HipHopMagz Dance’s Ones to Watch: February 2019

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Another month, one other set of nice up-and-comers for February's listing of Ones to Watch. We at Billboard Dance really feel strongly about this set, representing the U.Ok., Australia, Italy and Detroit. Bass is available in many various kinds this month, generally in pounding techno rhythms, generally in soulful home grooves, and generally as uncooked, in-your-face insanity.

There's a variety of experimentation within the voices collected beneath. We assume these may very well be the large names of the long run. See which artists is likely to be your new favorites beneath.

Mason Maynard

Raised within the industrial streets of '90s home mecca Manchester, this early 20-something's music feels like late nights and our bodies dripping with sweat. His is a uncooked mixture of jackin' home, '90s rave, surreal electro and 21st-century booty tech. He's remixed Camelphat, labored alongside Green Velvet and has the likes of Skream, Pete Tong and Claude VonStroke droppin' his tunes. He nabbed just a few dates at Eric Prydz's Hï Ibiza residency final summer season. Upcoming gigs embrace a string of units throughout the U.S., together with one at San Diego's CRSSD Fest and Lee Foss' Repopulate Mars Pool Party MMW label showcase. He was handpicked by Annie Mac to play her Lost and Found Festival in May. His subsequent EP This Feeling is ready to drop March eight on Repopulate Mars. It follows his November collaboration with Eli Brown titled “Touch Me,” an ideal, pulsing little bit of soiled vitality with which to start out your journey into Maynard's catalog. -- KAT BEIN

Golden Features

He's Australian born and raised, however there's one thing very French within the coronary heart of Golden Features dark-drip melodies. Bass-heavy rhythms and rain-cloud grooves give his sound a haunting resonance, however there's nothing to be petrified of. The Sydney producer and DJ hit the scene as a masked thriller in 2014, taking an nameless cue from his days as a graffiti artist, however after conspiracy theories tried to pin hiswork to an even bigger artist, he revealed himself as Tom Stell. He's since been tapped for remixes of by Flume and Porter Robinson. He most just lately appeared on the deluxe version of ODESZA's A Moment Apart, having lent his hand to the VIP remix of “Memories That You Call” that includes Monsoonsiren. In 2018, he launched his debut album, Sect. Pounding techno rhythms meet with spacey textures and wonky twists throughout 10 stormy tunes. Sect has carried out nicely in his native Australia, and in 2019, he units his sights on the United States. With visa in hand, he plans a tour all through North America, together with a cease at Ultra Music Festival in Miami Friday, March 29. -- KAT BEIN

Mathame

Mathame is a forward-thinking techno venture comprised of Italian brothers Amedeo and Matteo Giovanelli. Combining esoteric sound design with arena-sized manufacturing, they've carved out a distinct segment that's wholly distinct. While the pair formally started in 2013, in some ways, it feels as if their profession is simply starting. Since signing to Tale Of Us's Afterlife imprint in 2017, the duo have turn into one of many label's rising stars. With forthcoming releases on Afterlife and Systematic Recordings, the pair are primed for an enormous begin to their yr. -- MICHAEL SUNDIUS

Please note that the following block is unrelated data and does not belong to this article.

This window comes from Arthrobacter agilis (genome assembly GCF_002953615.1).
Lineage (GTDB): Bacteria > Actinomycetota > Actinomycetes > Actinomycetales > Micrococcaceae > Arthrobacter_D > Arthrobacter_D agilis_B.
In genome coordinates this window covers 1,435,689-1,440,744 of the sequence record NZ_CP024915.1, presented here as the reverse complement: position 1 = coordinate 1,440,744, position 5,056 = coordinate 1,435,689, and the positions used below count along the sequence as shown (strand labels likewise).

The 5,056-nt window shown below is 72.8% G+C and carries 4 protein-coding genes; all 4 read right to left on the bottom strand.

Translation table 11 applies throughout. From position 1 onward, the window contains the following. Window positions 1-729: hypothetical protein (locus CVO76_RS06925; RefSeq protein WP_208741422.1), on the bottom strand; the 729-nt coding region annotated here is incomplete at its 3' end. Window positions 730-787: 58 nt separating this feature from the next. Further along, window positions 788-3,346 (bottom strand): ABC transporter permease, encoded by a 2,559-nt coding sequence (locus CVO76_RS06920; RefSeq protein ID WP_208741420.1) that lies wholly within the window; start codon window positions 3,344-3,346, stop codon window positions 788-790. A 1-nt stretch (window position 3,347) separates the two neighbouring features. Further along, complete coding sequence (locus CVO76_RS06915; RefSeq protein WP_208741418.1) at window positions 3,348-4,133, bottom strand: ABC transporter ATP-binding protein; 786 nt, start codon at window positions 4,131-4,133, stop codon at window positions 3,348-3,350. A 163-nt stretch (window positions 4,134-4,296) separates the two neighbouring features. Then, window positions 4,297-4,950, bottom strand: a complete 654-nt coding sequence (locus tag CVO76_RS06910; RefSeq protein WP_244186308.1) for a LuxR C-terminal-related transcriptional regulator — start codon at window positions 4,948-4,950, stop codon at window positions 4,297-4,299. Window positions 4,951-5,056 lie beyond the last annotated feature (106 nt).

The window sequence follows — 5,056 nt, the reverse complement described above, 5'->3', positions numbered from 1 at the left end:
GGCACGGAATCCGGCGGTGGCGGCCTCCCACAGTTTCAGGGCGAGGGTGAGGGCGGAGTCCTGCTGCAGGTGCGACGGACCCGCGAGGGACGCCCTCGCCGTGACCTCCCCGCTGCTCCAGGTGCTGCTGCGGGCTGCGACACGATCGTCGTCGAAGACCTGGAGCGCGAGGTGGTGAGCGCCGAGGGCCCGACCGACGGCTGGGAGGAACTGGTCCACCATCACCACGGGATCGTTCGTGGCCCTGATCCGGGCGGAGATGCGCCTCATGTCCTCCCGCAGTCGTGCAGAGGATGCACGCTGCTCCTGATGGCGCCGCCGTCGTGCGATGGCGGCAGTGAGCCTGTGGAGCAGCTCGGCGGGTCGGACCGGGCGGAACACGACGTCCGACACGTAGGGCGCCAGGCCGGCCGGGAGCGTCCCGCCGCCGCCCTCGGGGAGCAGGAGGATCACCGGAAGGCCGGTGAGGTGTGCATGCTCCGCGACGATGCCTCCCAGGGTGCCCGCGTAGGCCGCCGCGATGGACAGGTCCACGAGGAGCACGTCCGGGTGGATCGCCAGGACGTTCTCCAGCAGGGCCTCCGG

SLUMBERJACK

Australian duo SLUMBERJACK makes smooth, spatial bass music that hits particularly laborious on their newest EP, SARAWAK. Released Monstercat in early February, the five-track effort options heavy-hitting visitors together with Ekali and TroyBoi. Getting additional assist from artists together with Rezz and Jauz, SARAWAK follows a trinity of powerhouse collaborations in 2018: “Warlord” with What So Not, “Daggers” with Machine Age and “Solid” with TroyBoi.

The group's Morgan Then and Fletcher Ehlers have been shelling out releases collectively since 2014 and likewise have a strong observe document in relation to festivals, making appearances at Holy Ship, Electric Forest, HARD Summer, Lollapalooza and extra. They’ve toured with KRANE, TroyBoi and Ekali and likewise dropped an official remix of Alison Wonderland’s “Sometimes Love” in 2018. Their swirling, orchestral cowl of M.I.A.'s “Paper Planes”—for tastemaking Australian radio station Triple J’s Like A Version cowl sequence—can also be price a pay attention, or ten. While their strongest markets are nonetheless Down Under, they're making the best strikes with the best artists to place themselves able to crossover into new territories. -- KATIE BAIN

Peekaboo

One day in 2017, a drained PEEKABOO got here residence from a irritating day of labor at FedEx to seek out an e mail from Bassnectar's supervisor. The long-haired bass grasp was an enormous fan of his observe “Wobbly,” and he wished to collaborate. Soon, the pair was on the cellphone, figuring out the kinks of a tune known as “Disrupt the System” which would seem on the star's Reflective Pt. 2 EP. From there, PEEKABOO's life modified. He moved from his native Detroit to Los Angeles, and his profession has solely flourished. His sticky, rumbling, bare-bones bass throws again to dubstep's earliest UK days. It feels like attempting to stroll in fast sand. There's no escaping the pull of this bone-crushing darkness. He's been warmly welcomed into the Wakaan fold, a bass-centric label that gave his crunchadelic Imposters EP a propulsive residence. Most just lately, he remixed Jauz and Zeds Dead's “Lights Go Down.” It could also be his brightest providing to this point, however count on much more trudging, monochrome bass insanity from PEEKABOO within the months to come back. -- KAT BEIN